• Your logic is the best argument for voting our do-nothing, spendthrift mayor out of office in 2018!

    • Blithe

      How did you make the leap from dealing with violence to “cater(ing) to the sunday church crowd”? What am I missing here?

      • Probably the phrase “rake easy votes in” ?

        If you want to get re-elected, what would you choose? Going to ribbon cutting ceremonies, talking to people at bingo nights or get serious against violence ? Which option is the easiest and quickest way to get votes ?

      • The leap is fairly straight-forward: effective ways to deal with the immediate violence may likely infringe on civil rights of some young black men (jump-outs, Vice). This is, understandably, not very popular with the “Sunday church crowd”.

        • I hope the implication is not that the “Sunday Church Crowd” are pro-violence or anything of that nature. They are pro what directly impacts them just as any other sector or group (LGBT, Bike advocates, etc).

          • I think the implication is that they are anti their sons and grandsons going to jail.

          • stacks – that wasn’t at all the implication there – the only people I imagine to be pro-violence are the folks actively engaging in it. I doubt such people would have a strong voting block. I implied that the “church crowd” wouldn’t want their sons/grandsons being harassed by the police.

        • Ignorant question – lived in D.C. for only a couple years now – what exactly does a Vice squad and ‘jump-out’ do?

          • Used to be Tuesdays on Rock Creek Church Rd when I grew up but basically through out the day, an unmarked car would just speed through and jump out on any known or “Suspected” dealers, users etc in an attempt to find drugs, contraband and weapons.

            It got to the point when people knew when they were coming. I would be sitting on the porch with my family while the hustlers moved about and you would notice that a ford focus had been through the street 3 times in the past hour and you were like jump outs are about to strike at any moment and boom… there it was…

          • Effective police work

          • Essentially undercover cops who targeted suspected dealers/accomplices/users – not entirely unrelated to stop and frisk policies in NYC and elsewhere. The problem is that they were not always accurate in whom they detained/harrassed, and many of their “jump outs” did not result in tangible evidence to successfully prosecute their suspects.

          • Yeah I was always confused by how jump out actually snuck up on people, because as someone completely uninvolved in the drug trade it was always abundantly clear to me when they were prepping to “jump out.” 4 guys riding around in a sedan together, some black and some white was not a common sight…especially when some of them were obviously wearing vests beneath their shirts. I guess it must have worked in some way because they sure seemed to arrest a lot of people.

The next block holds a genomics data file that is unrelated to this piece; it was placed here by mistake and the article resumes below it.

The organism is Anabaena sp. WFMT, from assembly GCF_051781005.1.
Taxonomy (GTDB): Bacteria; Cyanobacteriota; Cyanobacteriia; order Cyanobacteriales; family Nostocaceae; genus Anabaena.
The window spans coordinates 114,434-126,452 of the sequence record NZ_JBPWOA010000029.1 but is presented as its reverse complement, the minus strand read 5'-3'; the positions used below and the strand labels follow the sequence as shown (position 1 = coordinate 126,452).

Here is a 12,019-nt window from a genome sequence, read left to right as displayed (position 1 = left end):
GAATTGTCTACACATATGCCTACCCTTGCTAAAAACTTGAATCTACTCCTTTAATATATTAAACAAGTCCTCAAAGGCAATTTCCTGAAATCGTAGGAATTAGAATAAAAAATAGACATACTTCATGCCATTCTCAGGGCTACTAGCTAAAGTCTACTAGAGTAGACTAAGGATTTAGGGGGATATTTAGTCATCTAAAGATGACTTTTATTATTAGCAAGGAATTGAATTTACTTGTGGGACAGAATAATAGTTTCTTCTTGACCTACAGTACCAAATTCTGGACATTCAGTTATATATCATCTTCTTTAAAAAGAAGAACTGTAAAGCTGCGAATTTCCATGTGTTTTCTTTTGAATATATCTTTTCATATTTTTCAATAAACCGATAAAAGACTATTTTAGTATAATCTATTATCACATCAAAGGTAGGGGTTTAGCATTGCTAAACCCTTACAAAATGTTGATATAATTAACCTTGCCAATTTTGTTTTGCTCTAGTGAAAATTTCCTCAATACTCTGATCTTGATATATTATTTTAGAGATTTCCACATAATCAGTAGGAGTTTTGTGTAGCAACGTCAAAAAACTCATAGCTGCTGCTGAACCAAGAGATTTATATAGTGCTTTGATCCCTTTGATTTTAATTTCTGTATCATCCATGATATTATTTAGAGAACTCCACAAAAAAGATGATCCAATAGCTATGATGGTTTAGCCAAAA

• Yeah, but vice isn’t just jump out and I don’t know that anyone is talking about bringing the jump out squads back. Vice was also plainclothes police who worked a community, got to know it and conducted longer police work than uniformed patrol officers.

          • They were also involved in intelligence gathering. It was more proactive policing in my opinion. They would gather information and attempt to stop a lot of nefarious activity at the root as opposed to just reacting once something happened.
            When crime rates began going down they believed that these units were no longer necessary.
            I personally can see how this made sense at the time, but in reality it ended up being a bad idea.
            Just admit it and bring them back.

          • Tsar of Truxton

            Ever seen the Shield?

          • Yes, my response was more geared towards the jump outs. VICE from what I have seen on TV, reality TV etc appears to be a more tactical approach.

      • I think I missed something, too. I’m confused.

      • Blithe

        Thanks for the clarifying responses. Often, PoPville comments re: Sunday church goers imply that the vast majority of them are coming in from MD — so the connection between “votes” and “church crowd” wasn’t readily apparent to me. I’d argue that the church crowd is not monolithic, and that many people who attend church are also both affected by violence and eager to address it in non-civil-rights-infringing ways, but these issues might be too much of a derail for this particular post.